Peri-op management key in surgical resident malpractice

September 4, 2017

(HealthDay)—The perioperative period appears critical in malpractice cases involving surgical residents, according to a study published online Aug. 30 in JAMA Surgery.

Cornelius A. Thiels, D.O., M.B.A., from the Mayo Clinic in Rochester, Minn., and colleagues collected data on patient demographics, case characteristics, and outcomes from an online legal research database for cases involving surgical interns, residents, or fellows.

The researchers identified 87 malpractice cases involving surgical trainees during a 10-year period. Overall, 67 cases (77 percent) resulted in death or permanent disability. Sixty-one cases (70 percent) involved elective surgery and named a junior resident as a defendant (69 percent). Cases more often questioned perioperative medical knowledge, decision making errors, and injuries than intraoperative errors and injuries (61 versus 49 percent). The involvement of junior residents was mainly in lawsuits related to medical (87 percent). Ten cases (12 percent) cited residents' failure to evaluate the patients, and lack of direct supervision by attending physicians was mentioned in 48 cases (55 percent). Overall, 48 percent of cases resulted in a jury verdict or settlement in favor of the plaintiff, with a $900,000 median payout.

"This review of malpractice cases involving highlights the importance of perioperative management, particularly among junior residents, and the importance of appropriate supervision by attending physicians as targets for education on litigation prevention," the authors write.

Explore further: Study examines malpractice litigation in peds ophthalmology

More information: Abstract/Full Text

Related Stories

Study examines malpractice litigation in peds ophthalmology

September 6, 2016
(HealthDay)—In ophthalmology medical malpractice litigation, cases involving pediatric versus adult patients are more likely to result in verdicts in favor of the plaintiff and have higher jury awards and indemnity payments, ...

Rhytidectomy litigation usually resolved in defendant's favor

February 10, 2017
(HealthDay)—Most cases of rhytidectomy malpractice litigation are resolved in the defendant's favor, according to research published online Feb. 9 in JAMA Facial Plastic Surgery.

Study examines trends in tracheotomy malpractice suits

January 15, 2015
(HealthDay)—Malpractice litigation relating to complications from tracheotomies can result in high award amounts, especially in pediatric cases, according to a study published online Dec. 18 in Head & Neck.

Massachusetts primary care malpractice claims related to alleged misdiagnoses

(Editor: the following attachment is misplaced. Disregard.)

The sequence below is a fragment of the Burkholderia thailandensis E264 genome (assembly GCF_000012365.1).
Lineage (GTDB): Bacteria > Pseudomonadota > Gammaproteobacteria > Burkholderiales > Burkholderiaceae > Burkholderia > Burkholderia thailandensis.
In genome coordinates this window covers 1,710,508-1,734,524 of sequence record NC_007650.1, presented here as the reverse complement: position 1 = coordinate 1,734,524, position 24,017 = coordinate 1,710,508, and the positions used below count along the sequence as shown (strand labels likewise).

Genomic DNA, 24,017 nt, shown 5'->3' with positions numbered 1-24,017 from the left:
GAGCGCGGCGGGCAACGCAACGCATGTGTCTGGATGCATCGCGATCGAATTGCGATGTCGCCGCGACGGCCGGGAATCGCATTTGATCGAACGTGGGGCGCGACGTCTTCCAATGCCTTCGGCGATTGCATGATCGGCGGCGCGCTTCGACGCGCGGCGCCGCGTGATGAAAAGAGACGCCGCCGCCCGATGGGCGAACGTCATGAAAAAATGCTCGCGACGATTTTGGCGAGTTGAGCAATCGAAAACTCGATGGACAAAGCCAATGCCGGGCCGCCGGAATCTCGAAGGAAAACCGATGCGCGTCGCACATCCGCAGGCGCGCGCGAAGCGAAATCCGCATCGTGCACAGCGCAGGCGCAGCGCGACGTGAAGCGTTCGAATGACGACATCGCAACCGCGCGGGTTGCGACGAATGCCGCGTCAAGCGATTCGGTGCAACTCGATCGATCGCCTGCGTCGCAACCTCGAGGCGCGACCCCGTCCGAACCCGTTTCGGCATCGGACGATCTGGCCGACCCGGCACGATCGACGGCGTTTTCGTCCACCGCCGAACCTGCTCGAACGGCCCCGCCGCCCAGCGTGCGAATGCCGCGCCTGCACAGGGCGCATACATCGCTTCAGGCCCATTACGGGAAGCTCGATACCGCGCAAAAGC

September 30, 2013
Most of the primary care malpractice claims filed in Massachusetts are related to alleged misdiagnoses, according to study in JAMA Internal Medicine by Gordon D. Schiff, M.D., of the Harvard Medical School and Brigham and ...

Majority of surgical residents object to regulated hours

May 16, 2013
(HealthDay)—About 65 percent of surgical residents report that they disapprove of the 2011 Accreditation Council for Graduate Medical Education (ACGME) Common Program requirements, which place restrictions on duty hours, ...

Statin use among nursing home residents varies significantly

August 14, 2017
(HealthDay)—Statin prescribing is considerable among nursing home residents, with significant variation in prescribing seen across physicians, according to a study published online Aug. 9 in the Journal of the American ...

Recommended for you

Drug may help surgical patients stop opioids sooner

December 13, 2017
(HealthDay)—Opioid painkillers after surgery can be the first step toward addiction for some patients. But a common drug might cut the amount of narcotics that patients need, a new study finds.

Children best placed to explain facts of surgery to patients, say experts

December 13, 2017
Getting children to design patient information leaflets may improve patient understanding before they have surgery, finds an article in the Christmas issue of The BMJ.

Burn victim saved by skin grafts from identical twin (Update)

November 23, 2017
A man doomed to die after suffering burns across 95 percent of his body was saved by skin transplants from his identical twin in a world-first operation, French doctors said Thursday.

Is a common shoulder surgery useless?

November 21, 2017
(HealthDay)—New research casts doubt on the true effectiveness of a common type of surgery used to ease shoulder pain.

Study shows electric bandages can fight biofilm infection, antimicrobial resistance

November 6, 2017
Researchers at The Ohio State University Wexner Medical Center have shown - for the first time - that special bandages using weak electric fields to disrupt bacterial biofilm infection can prevent infections, combat antibiotic ...

Obesity increases incidence, severity, costs of knee dislocations

November 3, 2017
A new study of more than 19,000 knee dislocation cases in the U.S. between 2000 and 2012 provides a painful indication of how the nation's obesity epidemic is changing the risk, severity and cost of a traumatic injury.

0 comments

Please sign in to add a comment. Registration is free, and takes less than a minute. Read more

Click here to reset your password.
Sign in to get notified via email when new comments are made.